As I saw these colored tiles pop up on the screen I thought: “here we go again”… However, it really is not like anything we’ve had before. HTML5, javascript, running the desktop! This is very exciting. A: “Mosaic of Tiles… Tiles are better than icons for several reasons…” … I actually buy that. Snap an app, alt-tab. “Thumbs” keyboard… I’m sure the fan boys and “geniuses” we like to ridicule so much here will find a way to claim that these are all stolen from what would have been Steve Jobs’ intellectual property given enough time for him to come up with it (and perhaps will file a lawsuit to boot). I frankly don’t care. While OSX is releasing what amounts to service packs as “new products” Microsoft has been busy. By the time Apple has OSX service pack 4: Sea Horse, or Tiger Lily, or whatever they call it next, I just hope Windows can get some good Q/A done despite their bureaucratic tar pit. If a mobile OS has a chance at beating Android this is how it would be done. I’m just happy to have a win/win. In fact I may need to get to work on figuring out how to dual boot my phone!

Momentarily remove your robe of resistance to change and take a watch yourself, do you see what I see?




Corporate Pitfalls for IT Staff

We noticed this little zinger on Twitter’s help pages while trying to help out a client:

QUOTE:
Due to resource constraints, not every Tweet can be indexed in Twitter Search.
Our engineers are always working to index more updates, but we can’t force individual, missing Tweets into search.

In other words, what you see in Twitter feeds are a supposedly random subset of actual posts and for some reason their “engineers” think this is reasonable?

We began investigating for a user that was Tweeting about an upcoming conference but searching every combination of keywords and hash-tags resulted in NOTHING. The conference is only a few days out and our mashup is streaming the related feeds to the client’s home page, only their own posts were not showing! Not randomly, but none of them. Registrants talking about the conference were showing up fine, but the actual conference information is missing. Contacting Twitter resulted in no joy either. They just referred us to the randomness of their search. So what next? Well, we had to manually parse the search feed and inject the missing posts.

Somehow it seems very unlikely that Charlie Sheen’s tweets are getting “missed” at random by their search, so hiding behind “resource limitations” is a pretty shallow excuse. So Twitter becomes yet another internet company that is assigning values to individuals and widening the gap between the “popular” and the “obscure”  under their control.

Richard Stallman might seem a bit in left field, but there are some bad moons rising in the world of technology, and if the Free Speech people don’t take control of the internet via legislation Google, Twitter, and Facebook will with “resource limitations”. We saw Wikipedia president Jimmy Wales cave in to porn peddler pressure about a year ago when he attempted to “clean up” the graphic images, and to this day, there are still blatantly pornographic images on Wikipedia while Wikipedia remains the top result on most Google searches, despite the site being pornographic.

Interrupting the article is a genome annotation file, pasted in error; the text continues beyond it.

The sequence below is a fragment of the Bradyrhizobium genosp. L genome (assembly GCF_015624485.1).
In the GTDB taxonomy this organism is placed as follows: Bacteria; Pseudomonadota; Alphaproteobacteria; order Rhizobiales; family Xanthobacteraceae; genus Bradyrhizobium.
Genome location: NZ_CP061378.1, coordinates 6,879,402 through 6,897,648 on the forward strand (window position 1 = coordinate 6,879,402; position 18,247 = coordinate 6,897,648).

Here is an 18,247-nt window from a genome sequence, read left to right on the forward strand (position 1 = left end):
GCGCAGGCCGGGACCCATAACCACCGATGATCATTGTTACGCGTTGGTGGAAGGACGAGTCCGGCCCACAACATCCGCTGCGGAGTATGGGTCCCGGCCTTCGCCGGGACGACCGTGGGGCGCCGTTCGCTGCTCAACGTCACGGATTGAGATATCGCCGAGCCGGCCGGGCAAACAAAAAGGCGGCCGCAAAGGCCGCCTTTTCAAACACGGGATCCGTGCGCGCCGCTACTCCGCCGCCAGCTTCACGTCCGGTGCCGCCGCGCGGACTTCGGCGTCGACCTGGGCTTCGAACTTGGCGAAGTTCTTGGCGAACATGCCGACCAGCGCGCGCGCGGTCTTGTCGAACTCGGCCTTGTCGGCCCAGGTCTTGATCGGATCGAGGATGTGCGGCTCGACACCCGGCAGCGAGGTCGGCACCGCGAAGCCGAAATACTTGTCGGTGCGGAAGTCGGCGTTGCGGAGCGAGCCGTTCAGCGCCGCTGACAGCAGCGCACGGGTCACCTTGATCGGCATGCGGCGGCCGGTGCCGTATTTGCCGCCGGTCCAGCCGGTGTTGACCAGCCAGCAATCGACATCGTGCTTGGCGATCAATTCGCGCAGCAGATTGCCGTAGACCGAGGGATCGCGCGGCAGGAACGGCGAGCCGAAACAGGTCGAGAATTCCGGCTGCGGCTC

This is a fascinating time to witness, but also as a tech company we need to be sly and aware. If you want to get publicity without shooting anyone you’ll need these guys’ help and to get it you’ll need to play by their rules, no matter what they are. It doesn’t mean we can’t be clever and work around them. Just be careful not to make them angry.

A final newsworthy quote on “corpcorrupt” culture: “Engineers who simply staked out one component in the codebase, and rejected patches so they could maintain complete control over design and implementation details had much greater rewards.” Caught my attention on Dhanji R. Prasanna’s blog about why he left Google.

We have warned often both directly and indirectly about poor management decisions especially among the “big guys” and this is further evidence. Underneath Twitter’s absurdly implemented search and “resource limitations” undoubtedly lies more excuses, territorialism, and bureaucracy.  In fact, Dhanji is precisely the kind of developer we mentioned that we’d like to know, because big pay checks and cushy couches aren’t enough to keep them happy. He wants to do good work. He is precisely that guy we mentioned that would have left Sony long before their poor standards became public knowledge. I strongly suggest you read his blog as he mentions a few hints about Google’s poor standards. Many of these developers are not as talented as they might seem. Sure they have “Google” on their resume, but they were in the right place at the right time. Talent is what Dhanji had: “working on Search, APIs, UI, performance, scalability and getting each one of those pieces across the line by any means necessary” but he also went on to point out that it “is actually bad for your career.” He goes on to say that he is a “hacker at heart”, the guy that makes things happen after all of the talk. That’s something to be proud of.

Brave Predictions

android and flashAdobe CEO Shantanu Narayen announced at the D9 conference yesterday that “Android will overtake iPad just like it did the iPhone.” You may remember roughly a year ago when we mentioned that Apple’s decision to block Adobe Flash on the Mac would prove fatal to it’s longevity, well perhaps that one thing will not, but the overall philosophy is what is unsustainable. Sure, it is possible for Toyota to sell vehicles with their hoods welded shut, in fact, given the right hype they could get off to a record start. I can see the advertisements now: Cool Car: “What’s that, your hood opens? That’s so yesterday.” … Geeky Old Car: “How do you expect a mechanic to fix you if they can’t get to your engine?” … Cool Car: “I don’t expect to need fixing.” … Nice gimmick, but who exactly are we fooling here?

So back to Android and to our tech-savvy audience. The platform is wide open and we have a lot of fun developing Droid apps. Currently we still prefer the old and reliable Eclipse environment. We combine that with DroidDraw (I personally prefer to just type type the XML and avoid the inconsistencies) for layouts and have slowly gotten brave enough to do significant testing in the emulator before putting it on our devices. There are daily arrivals of some great libraries on GitHub and most of these are OpenSource. We’d love to hear of anyone developing their mobile apps solely in Flash (or Flex) on AIR. We have a client looking for this and could not honestly claim any experience with it yet, but you can bet we’re on it. It has been possible for over a year now, but my concern is what happens with phones that don’t have Flash? Is it still too early to recommend this to clients?

Well, this article will have to remain a “to-be-continued”. Until we get a better feel for the potential. Narayen may be producing precisely the buzz he’d hoped to.